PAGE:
Greek in Italy

Project Research Blog

Why are all the artists Greek?

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As I said in an earlier post, I’m currently in Rome as an award-holder at the British School at Rome. One of the best things about spending time at the BSR is the range of scholars and artists who live here, all with an interest in Italy but with very different areas of expertise. This sometimes leads to very intense conversations in museums or over dinner, particularly when scholars generously give up their time to give a seminar or a walking tour on their area of interest. Recently, the linguists, epigraphers and art historians had a particularly interesting debate in the Palazzo Massimo – why do all the artists in Rome sign in Greek?

Consider the two examples of artworks below, both from the era of the emperor Hadrian. These are both pieces of work found in Rome which are signed in Greek. These don’t just feature an artist’s name, but a full Greek sentence in the Greek alphabet – the mosaic reads “Heraclitos made (this)” and the inscription on the altar in the relief below reads “Antonianos of Aphrodisia made (this)”. You can see in both cases that these are beautiful pieces of art, and there are very few artworks in Rome signed in Latin – so it is easy to assume that the best artists in Rome were all Greek.

“Unswept floor” mosaic, villa on the Aventine Hill. Now in the Gregorian Profane Museum, Vatican Museums.

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Relief of Antinoos, the deified lover of the emperor Hadrian. Palazzo Massimo, Rome.

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Is this a fair assumption? Now, Hadrian was a huge Hellenophile, so he and his wealthy contemporaries no doubt had the will and the means to ship over Greek artworks and Greek artisans to Italy if they so desired, and they very often did. But when art by Greek craftsmen had such a cache, I think it’s very likely that artists from Italy – those from both Greek-speaking and non-Greek-speaking areas – probably wanted to get in on the action. We should also remember that plenty of people in Italy could probably speak some Greek (many slaves and freedmen had been born the Greek East, for example), and even a non-speaker could learn to write a single Greek name or sentence. So how do we know that all these “Greek” artists in Rome are really “Greek” at all?

Just as importantly, what of all the artworks that aren’t signed? Should we assume that they were also by Greek artists, since almost all of the artists who signed their work did so in Greek? Or should we actually decide the opposite – that any unsigned work was probably by someone ‘local’ whose name and language was not prestigious enough to bother with a signature? Perhaps only foreign artists sign their work, while local artists, already well known to their communities and their patrons, would not need to add their name to identify themselves.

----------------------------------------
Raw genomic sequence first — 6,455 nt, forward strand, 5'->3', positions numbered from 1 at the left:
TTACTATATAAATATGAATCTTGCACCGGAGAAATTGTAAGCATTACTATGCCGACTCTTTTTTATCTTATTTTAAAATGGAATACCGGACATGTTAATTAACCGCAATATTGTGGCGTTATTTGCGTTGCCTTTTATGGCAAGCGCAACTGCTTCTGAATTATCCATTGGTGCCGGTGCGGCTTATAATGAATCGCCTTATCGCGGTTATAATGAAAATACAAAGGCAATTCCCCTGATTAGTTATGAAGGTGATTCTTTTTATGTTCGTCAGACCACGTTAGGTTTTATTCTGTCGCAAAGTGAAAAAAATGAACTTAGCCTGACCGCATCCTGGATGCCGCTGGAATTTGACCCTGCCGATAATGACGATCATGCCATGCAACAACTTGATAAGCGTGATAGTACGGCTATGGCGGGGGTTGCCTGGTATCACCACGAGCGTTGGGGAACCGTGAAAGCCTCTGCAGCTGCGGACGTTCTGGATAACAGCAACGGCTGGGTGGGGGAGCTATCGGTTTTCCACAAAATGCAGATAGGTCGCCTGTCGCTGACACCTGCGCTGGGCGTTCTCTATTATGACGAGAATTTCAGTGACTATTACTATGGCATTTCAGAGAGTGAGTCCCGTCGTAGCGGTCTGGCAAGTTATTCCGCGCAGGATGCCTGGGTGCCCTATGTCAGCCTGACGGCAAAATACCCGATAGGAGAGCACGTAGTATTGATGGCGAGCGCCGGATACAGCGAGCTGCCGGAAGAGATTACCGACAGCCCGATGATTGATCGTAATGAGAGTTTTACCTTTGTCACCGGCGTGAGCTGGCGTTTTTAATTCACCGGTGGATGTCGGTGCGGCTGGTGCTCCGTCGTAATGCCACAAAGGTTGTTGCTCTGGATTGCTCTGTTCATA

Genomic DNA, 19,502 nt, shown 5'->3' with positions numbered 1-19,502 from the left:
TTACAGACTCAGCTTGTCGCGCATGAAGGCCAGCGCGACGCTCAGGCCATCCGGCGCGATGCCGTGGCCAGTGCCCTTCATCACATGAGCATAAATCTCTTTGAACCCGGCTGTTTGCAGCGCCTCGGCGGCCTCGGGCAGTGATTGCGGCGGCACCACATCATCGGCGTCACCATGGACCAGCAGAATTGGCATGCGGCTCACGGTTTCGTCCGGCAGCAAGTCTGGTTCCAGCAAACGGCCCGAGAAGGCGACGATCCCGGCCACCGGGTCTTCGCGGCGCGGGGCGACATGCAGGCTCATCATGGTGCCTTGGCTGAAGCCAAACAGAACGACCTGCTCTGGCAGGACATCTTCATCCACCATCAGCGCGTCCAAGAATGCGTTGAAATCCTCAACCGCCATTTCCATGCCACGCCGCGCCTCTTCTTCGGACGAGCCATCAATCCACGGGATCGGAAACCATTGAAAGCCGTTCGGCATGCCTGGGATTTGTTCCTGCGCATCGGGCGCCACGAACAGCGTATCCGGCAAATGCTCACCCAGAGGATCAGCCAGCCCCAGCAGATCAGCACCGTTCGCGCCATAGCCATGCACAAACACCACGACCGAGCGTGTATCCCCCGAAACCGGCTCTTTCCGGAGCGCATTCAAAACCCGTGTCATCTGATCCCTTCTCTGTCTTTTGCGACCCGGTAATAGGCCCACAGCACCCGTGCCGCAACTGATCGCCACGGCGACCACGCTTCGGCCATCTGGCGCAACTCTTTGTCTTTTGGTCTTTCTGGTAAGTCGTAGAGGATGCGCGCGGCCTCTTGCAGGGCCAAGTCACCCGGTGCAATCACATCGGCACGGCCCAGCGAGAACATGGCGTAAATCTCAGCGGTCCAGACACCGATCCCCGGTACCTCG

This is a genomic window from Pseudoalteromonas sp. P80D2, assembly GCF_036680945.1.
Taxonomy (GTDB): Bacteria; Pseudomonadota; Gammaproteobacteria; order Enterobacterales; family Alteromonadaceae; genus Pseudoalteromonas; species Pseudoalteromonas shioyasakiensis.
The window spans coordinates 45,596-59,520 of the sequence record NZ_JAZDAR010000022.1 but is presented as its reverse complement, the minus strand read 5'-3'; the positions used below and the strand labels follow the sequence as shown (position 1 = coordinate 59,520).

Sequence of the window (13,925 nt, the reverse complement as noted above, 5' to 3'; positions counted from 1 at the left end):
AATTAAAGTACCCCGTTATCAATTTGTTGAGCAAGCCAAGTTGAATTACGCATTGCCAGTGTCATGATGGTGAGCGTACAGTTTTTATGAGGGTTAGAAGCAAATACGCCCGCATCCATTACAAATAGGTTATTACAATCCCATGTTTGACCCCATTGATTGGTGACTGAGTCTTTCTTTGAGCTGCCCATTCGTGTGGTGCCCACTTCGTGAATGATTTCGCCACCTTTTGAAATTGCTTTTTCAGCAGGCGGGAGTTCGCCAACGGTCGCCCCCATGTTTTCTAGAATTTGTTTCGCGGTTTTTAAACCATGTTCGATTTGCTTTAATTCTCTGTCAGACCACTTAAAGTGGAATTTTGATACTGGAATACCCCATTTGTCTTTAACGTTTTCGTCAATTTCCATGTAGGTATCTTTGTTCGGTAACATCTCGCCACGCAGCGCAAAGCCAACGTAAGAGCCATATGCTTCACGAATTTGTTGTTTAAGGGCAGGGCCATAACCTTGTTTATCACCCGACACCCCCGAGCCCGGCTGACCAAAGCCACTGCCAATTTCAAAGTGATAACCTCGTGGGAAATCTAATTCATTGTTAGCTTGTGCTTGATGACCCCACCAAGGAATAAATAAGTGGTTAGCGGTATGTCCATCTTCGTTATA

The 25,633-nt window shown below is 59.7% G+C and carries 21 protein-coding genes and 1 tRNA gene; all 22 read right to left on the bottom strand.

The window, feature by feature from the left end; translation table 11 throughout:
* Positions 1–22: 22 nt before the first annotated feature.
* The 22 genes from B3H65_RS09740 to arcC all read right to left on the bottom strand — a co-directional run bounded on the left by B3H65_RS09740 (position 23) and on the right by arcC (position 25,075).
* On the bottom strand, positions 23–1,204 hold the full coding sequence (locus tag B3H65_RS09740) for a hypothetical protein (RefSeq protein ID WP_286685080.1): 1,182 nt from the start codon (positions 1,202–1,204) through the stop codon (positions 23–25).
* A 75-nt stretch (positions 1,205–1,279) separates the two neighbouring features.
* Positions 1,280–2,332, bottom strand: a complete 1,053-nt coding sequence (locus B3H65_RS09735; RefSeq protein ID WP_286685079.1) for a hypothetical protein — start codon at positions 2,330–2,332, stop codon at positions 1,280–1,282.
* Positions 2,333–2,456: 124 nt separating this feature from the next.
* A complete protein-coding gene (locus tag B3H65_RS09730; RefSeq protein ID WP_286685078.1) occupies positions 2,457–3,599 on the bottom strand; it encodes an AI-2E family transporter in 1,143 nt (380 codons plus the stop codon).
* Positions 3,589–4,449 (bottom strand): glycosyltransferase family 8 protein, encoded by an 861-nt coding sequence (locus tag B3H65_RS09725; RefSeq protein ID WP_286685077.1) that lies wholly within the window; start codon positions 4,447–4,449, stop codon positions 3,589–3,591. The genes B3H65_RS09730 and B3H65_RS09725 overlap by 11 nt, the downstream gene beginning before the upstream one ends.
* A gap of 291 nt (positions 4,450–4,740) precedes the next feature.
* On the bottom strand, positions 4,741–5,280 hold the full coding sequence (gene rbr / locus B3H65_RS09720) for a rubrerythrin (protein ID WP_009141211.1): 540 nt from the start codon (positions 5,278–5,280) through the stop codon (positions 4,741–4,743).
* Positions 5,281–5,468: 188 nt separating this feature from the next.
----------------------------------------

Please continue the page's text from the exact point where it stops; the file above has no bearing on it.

We can never answer these questions definitively, though the possibilities are interesting. I think that the unsigned works are probably by artists from all over the place, not just ‘locals’, though we will never know. I’m also certain that the works signed in Greek include a healthy number of Romans who gave themselves a more desirable Greek pen-name (chisel-name?) for the purposes of their art. Ultimately, many Romans seemed to have believed that Greeks were the best artists – but maybe we shouldn’t believe them.

Thanks to Guido Petruccioli, who gave the tour that prompted this post, and to all the other BSR residents who took part.

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3 thoughts on “Why are all the artists Greek?

  1. The tendency of artists to sign in Greek continued into the modern period – at least to judge from a nice example in the Camposanto, Pisa. The monument to Francesco Algarotti ‘rival to Ovid, pupil of Newton’, died 1764, includes the signature ΛΕΥΚΩΝ ΕΠΟΙΕΙ. http://commons.wikimedia.org/wiki/File:Algarotti_Pisa_02.JPG

  2. The same reason a 15th-cent. painter called Rogier de la Pasture, born in French-speaking Tournai (Belgium), changed his name to Rogier van der Weyden in order to fit in better with his Flemish Primitives colleagues of Dutch-speaking origins…

  3. Pingback: Spoils of history? Negotiating the past in the arts of pre-modern Rome | Life at the BSR

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